The Tradition of 愛餐会

愛餐会 – Love meal meeting).

“So then, my brothers and sisters, when you gather to eat, you should all eat together.” (1 Corinthians 11:33 NIV)

rs8187_jp061-0118-scrI remember when I first experienced life in the Japanese church in 1999. I was a college student and though I had accepted Christ in the 8th grade, I had not read the Bible on my own outside what was covered in sermons or Bible Studies, so I knew little about Acts and the early churches.

2017 Brittany Blog post Aisankai food (1 of 1)-3.jpgOnly after my first service in Japan when tables were set-up and lunch prepared did I learn that the early churches had a tradition of eating together. A biblical tradition continued by the majority of churches in Japan, with a 愛餐会 (lit: ‘love meal meeting’) after services on Sundays.

2017 Brittany Blog post Aisankai (5 of 7).jpgI know that for many larger American churches the idea let alone logistics of ‘feeding’ a whole congregation after a service is ‘impossible’. However if you have ever experienced life in a church that eats together every week, you know the power in such a tradition.

2017 Brittany Blog post Aisankai (7 of 7).jpgGod is present as members work together to prepare, serve, setup, and then clean up the meal. God is present as members literally break bread together while discussing the sermon, the day, the week ahead, and life in general. God is present as walls are broken, masks are taken off, and strangers become family all in the name of obedience, servanthood, and love.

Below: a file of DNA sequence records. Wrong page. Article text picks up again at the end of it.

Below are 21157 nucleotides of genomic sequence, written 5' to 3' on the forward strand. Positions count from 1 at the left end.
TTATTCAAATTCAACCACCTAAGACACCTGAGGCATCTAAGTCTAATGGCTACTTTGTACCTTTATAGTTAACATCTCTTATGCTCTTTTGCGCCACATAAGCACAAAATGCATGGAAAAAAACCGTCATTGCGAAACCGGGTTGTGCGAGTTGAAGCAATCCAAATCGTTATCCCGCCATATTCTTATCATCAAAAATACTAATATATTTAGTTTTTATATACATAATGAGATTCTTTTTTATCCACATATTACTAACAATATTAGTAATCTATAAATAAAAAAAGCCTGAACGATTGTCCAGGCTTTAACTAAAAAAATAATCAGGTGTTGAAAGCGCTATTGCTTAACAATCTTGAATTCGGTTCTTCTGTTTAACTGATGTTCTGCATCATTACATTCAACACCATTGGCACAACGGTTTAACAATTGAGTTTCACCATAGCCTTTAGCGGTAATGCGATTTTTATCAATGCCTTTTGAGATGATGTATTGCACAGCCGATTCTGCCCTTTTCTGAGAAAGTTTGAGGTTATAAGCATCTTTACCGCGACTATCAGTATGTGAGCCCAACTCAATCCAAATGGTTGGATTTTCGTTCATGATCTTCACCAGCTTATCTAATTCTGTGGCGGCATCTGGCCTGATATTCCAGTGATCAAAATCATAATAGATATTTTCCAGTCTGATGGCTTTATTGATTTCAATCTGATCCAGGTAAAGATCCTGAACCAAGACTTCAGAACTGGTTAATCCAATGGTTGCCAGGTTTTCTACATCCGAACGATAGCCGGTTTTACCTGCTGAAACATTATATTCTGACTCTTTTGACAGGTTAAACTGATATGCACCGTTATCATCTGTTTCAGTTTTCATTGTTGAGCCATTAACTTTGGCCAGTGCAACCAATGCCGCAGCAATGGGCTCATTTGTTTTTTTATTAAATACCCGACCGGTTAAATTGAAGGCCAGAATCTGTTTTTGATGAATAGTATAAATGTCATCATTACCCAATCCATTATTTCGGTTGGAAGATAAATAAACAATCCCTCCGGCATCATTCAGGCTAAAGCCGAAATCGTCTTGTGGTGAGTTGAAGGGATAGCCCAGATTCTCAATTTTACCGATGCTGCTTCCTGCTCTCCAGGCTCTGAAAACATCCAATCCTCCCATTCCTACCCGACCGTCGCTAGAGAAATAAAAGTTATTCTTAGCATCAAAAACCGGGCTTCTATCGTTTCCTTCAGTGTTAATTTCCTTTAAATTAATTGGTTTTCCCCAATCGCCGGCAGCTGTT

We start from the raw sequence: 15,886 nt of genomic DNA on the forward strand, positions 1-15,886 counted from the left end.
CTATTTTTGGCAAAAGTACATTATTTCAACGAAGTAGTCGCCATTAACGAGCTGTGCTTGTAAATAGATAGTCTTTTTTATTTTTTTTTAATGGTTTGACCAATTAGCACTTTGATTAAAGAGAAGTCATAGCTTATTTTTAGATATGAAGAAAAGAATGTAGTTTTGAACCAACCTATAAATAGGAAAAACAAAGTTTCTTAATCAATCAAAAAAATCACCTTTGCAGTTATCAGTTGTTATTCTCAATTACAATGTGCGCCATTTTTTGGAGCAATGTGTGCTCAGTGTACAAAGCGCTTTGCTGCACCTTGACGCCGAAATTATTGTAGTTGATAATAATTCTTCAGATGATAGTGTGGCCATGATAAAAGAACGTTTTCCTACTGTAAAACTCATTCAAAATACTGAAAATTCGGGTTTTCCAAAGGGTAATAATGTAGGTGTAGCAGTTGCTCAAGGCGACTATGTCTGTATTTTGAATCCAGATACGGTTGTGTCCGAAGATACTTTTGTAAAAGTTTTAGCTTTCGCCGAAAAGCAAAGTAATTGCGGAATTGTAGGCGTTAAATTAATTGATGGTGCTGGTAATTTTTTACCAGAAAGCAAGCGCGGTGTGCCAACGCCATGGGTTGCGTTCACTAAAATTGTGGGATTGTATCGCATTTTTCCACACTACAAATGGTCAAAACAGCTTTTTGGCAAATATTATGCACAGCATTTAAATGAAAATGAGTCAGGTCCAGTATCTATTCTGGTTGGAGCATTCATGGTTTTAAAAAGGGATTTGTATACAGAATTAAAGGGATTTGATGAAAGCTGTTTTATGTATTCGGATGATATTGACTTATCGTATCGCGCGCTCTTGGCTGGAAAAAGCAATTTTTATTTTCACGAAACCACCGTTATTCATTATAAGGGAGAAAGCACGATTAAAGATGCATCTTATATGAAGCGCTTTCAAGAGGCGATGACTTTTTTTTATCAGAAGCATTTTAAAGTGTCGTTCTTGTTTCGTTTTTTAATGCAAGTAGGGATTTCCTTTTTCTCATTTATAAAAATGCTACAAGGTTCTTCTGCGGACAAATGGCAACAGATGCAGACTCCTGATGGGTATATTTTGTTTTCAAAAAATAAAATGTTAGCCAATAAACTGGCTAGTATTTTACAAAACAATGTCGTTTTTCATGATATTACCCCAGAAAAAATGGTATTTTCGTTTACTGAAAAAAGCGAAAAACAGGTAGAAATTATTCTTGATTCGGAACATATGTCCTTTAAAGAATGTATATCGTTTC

2017 Brittany Blog post Aisankai food (1 of 1).jpgEvery day they continued to meet together in the temple courts. They broke bread in their homes and ate together with glad and sincere hearts, praising God and enjoying the favor of all the people. And the Lord added to their number daily those who were being saved.” (Acts 2:46-47 NIV)

 

Written by Brittney.

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4 thoughts on “The Tradition of 愛餐会

  1. I recently started attending a Japanese Church in America and it was such a surprise to see that there was a meal after service and even Bible Study! It’s such a beautiful experience, and a blessing to me since I’ve never experienced much of the typical family life. I thank the Lord for the family that I have in the Body of Christ.

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  2. I experienced this at a church in Sendai. I didn’t speak a word of Japanese but I started cleaning up dishes afterward and by the end of my year there I had a new church family. Eating with people seems break down all kinds of barriers

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